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My heart is broken for anyone suffering with anorexia
EATING disorders are something that many people have heard about but few understand – until someone they know is affected.
But according to latest statistics published to mark Eating Disorders Awareness Week, (February 11 to 17) conditions like bulimia and anorexia are more common than people realise and affect around 1.6m people in the UK.
Jess Griffiths, director of Bournemouth-based charity I-Eat, says there has been a growing demand for its services in the past few years.
“We are getting more referrals than ever before,” she says. Health experts say that genetic make-up and family attitudes towards food may have some impact on eating disorders, but often a number of things will contribute.
“A teenager might feel the stresses of high academic expectations, or social or family pressures. They might be experiencing traumatic events like a divorce, or have concerns over their sexuality.
“Whatever the problem, they focus on food and eating as a way of coping with these stresses,'” says Jess.
And so the destructive pattern begins. They restrict the amount they eat and drink. Their aim is not to starve themselves, but to gain control in their lives.
Instead, the disorder itself takes control and the chemical changes in the body affect the brain and distort thinking. It becomes almost impossible for sufferers to make rational decisions about food.
As the illness progresses, they begin to suffer from the exhaustion of starvation – and there can be serious long-term complications like osteoporosis. Excessive weight loss can also affect fertility and bring a serious risk of heart disease.
But the good news is that it is possible to make a complete recovery – Jess is the living proof. For she battled bulimia and anorexia from the age of 11.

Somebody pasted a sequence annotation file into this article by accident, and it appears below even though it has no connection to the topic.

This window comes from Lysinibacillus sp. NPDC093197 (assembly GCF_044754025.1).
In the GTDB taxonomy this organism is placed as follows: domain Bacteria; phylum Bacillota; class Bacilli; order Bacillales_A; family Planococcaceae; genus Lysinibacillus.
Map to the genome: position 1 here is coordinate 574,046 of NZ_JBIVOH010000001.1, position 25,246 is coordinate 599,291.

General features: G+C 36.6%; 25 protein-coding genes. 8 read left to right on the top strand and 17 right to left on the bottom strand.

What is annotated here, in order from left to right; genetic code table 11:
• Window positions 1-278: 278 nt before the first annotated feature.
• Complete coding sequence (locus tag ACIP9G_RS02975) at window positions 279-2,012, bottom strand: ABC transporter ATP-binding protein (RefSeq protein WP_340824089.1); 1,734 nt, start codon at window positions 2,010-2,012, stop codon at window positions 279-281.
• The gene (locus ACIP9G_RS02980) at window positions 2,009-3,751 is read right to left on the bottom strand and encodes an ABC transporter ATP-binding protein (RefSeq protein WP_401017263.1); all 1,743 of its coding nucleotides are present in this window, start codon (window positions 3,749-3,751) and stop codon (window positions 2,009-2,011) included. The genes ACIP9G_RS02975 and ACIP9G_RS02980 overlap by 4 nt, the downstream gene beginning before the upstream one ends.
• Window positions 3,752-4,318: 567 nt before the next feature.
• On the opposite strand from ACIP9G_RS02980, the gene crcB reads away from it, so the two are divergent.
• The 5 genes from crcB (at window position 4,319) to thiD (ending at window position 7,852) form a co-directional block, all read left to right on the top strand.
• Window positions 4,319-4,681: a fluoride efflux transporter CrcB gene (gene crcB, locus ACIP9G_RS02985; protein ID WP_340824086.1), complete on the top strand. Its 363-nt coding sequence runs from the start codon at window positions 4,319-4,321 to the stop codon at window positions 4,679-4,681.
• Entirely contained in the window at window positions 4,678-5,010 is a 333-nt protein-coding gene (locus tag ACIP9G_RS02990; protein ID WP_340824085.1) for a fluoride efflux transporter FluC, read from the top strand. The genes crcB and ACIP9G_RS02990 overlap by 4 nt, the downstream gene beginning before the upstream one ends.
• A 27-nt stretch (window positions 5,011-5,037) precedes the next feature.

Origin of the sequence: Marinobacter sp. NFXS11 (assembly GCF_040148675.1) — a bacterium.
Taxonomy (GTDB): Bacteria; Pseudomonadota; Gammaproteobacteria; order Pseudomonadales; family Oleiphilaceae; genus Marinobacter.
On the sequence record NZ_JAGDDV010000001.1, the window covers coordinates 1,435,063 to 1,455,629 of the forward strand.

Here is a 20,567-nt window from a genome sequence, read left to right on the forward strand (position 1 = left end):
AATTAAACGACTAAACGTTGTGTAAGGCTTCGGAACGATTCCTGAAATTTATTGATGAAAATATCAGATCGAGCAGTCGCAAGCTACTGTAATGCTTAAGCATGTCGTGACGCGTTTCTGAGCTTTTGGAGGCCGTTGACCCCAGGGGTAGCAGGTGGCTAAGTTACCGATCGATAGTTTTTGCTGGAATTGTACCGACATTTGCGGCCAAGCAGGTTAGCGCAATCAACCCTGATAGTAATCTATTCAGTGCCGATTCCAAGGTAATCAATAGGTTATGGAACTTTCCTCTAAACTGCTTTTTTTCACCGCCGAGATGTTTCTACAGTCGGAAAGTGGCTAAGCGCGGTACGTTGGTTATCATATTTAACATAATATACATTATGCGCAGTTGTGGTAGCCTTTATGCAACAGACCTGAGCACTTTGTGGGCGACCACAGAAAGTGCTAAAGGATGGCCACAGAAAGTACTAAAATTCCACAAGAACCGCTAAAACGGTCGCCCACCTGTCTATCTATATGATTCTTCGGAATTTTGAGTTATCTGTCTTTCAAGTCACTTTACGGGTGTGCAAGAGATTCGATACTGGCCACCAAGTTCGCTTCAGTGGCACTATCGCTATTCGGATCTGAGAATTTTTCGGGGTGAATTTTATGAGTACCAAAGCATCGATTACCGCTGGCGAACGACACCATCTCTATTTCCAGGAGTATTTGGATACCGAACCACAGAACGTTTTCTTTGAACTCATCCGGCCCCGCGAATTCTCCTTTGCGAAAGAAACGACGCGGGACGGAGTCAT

“I felt like I was a flawed person and unacceptable in some way. I over-ate constantly,” she says.
“As I put the weight on, I felt that I fitted in less and less with the popular girls at the grammar school. This reinforced my loneliness and isolation but also caused me more anxiety, which made me want to eat more and the cycle got worse.”
By the time she started university Jess was making herself sick up to 13 times a day. “It is a very secretive illness. I lived in a house of 16 people. There were shared toilets and bathrooms and not one of them noticed.”
Eventually Jess quit university and moved back to Bournemouth and slipped back into anorexia, although she has little memory of this time.
“I was starting to feel my heart stopping as I bent down. My joints were painful and there was a sense that my body was gradually shutting down.”
A bone density scan revealed that her hips and spine were like those of a 60-year-old.
She spent a summer trying to put weight back on and had another bout of bulimia as she approached her target weight. She started counselling, the NHS eating disorders service at St Ann’s Hospital in Poole and became a Christian.
“I found a hope that I deserved to live life to the full. I’m not saying it was always easy. The eating disorder was quite often the first thing I still turned to, knew and trusted.”
Today Jess is married and has two daughters but says she is happy to share her story.
“It shows that complete recovery is attainable, which helps to give people the motivation they need.”
Jess adds: “But my heart is and always will be broken for people plagued by eating disorders.
“When I see someone walk into an I-EAT group, I don’t see a person with anorexia or bulimia, I recognise a person that is hurt by life.”
The charity runs a drop-in group every Wednesday and Friday from 1-5pm and a support group every other Tuesday from 7.30pm-9pm at LifeHouse, 715 Wimborne Road, Moordown. For more information, visit website I-Eat.org.uk or call 07590 378822.
A general debate on eating disorder awareness is being held on Thursday February 14 at 1.30pm at in the House of Commons.